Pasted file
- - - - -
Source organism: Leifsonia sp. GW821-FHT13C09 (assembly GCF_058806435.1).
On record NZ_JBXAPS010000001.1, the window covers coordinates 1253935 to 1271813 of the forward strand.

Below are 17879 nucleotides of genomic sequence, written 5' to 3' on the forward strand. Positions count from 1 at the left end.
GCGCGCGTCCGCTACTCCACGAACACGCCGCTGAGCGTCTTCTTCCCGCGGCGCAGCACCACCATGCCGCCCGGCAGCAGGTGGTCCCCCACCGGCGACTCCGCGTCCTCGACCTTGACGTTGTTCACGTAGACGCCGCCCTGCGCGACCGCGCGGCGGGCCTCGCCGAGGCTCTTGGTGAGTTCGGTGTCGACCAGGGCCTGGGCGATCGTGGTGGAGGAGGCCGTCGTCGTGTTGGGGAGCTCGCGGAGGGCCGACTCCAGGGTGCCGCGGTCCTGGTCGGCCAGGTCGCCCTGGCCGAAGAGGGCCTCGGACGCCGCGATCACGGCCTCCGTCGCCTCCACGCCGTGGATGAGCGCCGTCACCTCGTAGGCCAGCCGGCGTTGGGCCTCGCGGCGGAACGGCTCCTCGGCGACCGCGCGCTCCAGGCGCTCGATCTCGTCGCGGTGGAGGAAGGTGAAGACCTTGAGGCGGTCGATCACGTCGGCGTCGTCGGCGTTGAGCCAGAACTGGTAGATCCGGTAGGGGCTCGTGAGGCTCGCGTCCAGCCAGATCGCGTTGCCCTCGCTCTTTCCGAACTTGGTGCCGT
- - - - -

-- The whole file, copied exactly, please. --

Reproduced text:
Source organism: Leifsonia sp. GW821-FHT13C09 (assembly GCF_058806435.1).
On record NZ_JBXAPS010000001.1, the window covers coordinates 1253935 to 1271813 of the forward strand.

Below are 17879 nucleotides of genomic sequence, written 5' to 3' on the forward strand. Positions count from 1 at the left end.
GCGCGCGTCCGCTACTCCACGAACACGCCGCTGAGCGTCTTCTTCCCGCGGCGCAGCACCACCATGCCGCCCGGCAGCAGGTGGTCCCCCACCGGCGACTCCGCGTCCTCGACCTTGACGTTGTTCACGTAGACGCCGCCCTGCGCGACCGCGCGGCGGGCCTCGCCGAGGCTCTTGGTGAGTTCGGTGTCGACCAGGGCCTGGGCGATCGTGGTGGAGGAGGCCGTCGTCGTGTTGGGGAGCTCGCGGAGGGCCGACTCCAGGGTGCCGCGGTCCTGGTCGGCCAGGTCGCCCTGGCCGAAGAGGGCCTCGGACGCCGCGATCACGGCCTCCGTCGCCTCCACGCCGTGGATGAGCGCCGTCACCTCGTAGGCCAGCCGGCGTTGGGCCTCGCGGCGGAACGGCTCCTCGGCGACCGCGCGCTCCAGGCGCTCGATCTCGTCGCGGTGGAGGAAGGTGAAGACCTTGAGGCGGTCGATCACGTCGGCGTCGTCGGCGTTGAGCCAGAACTGGTAGATCCGGTAGGGGCTCGTGAGGCTCGCGTCCAGCCAGATCGCGTTGCCCTCGCTCTTTCCGAACTTGGTGCCGT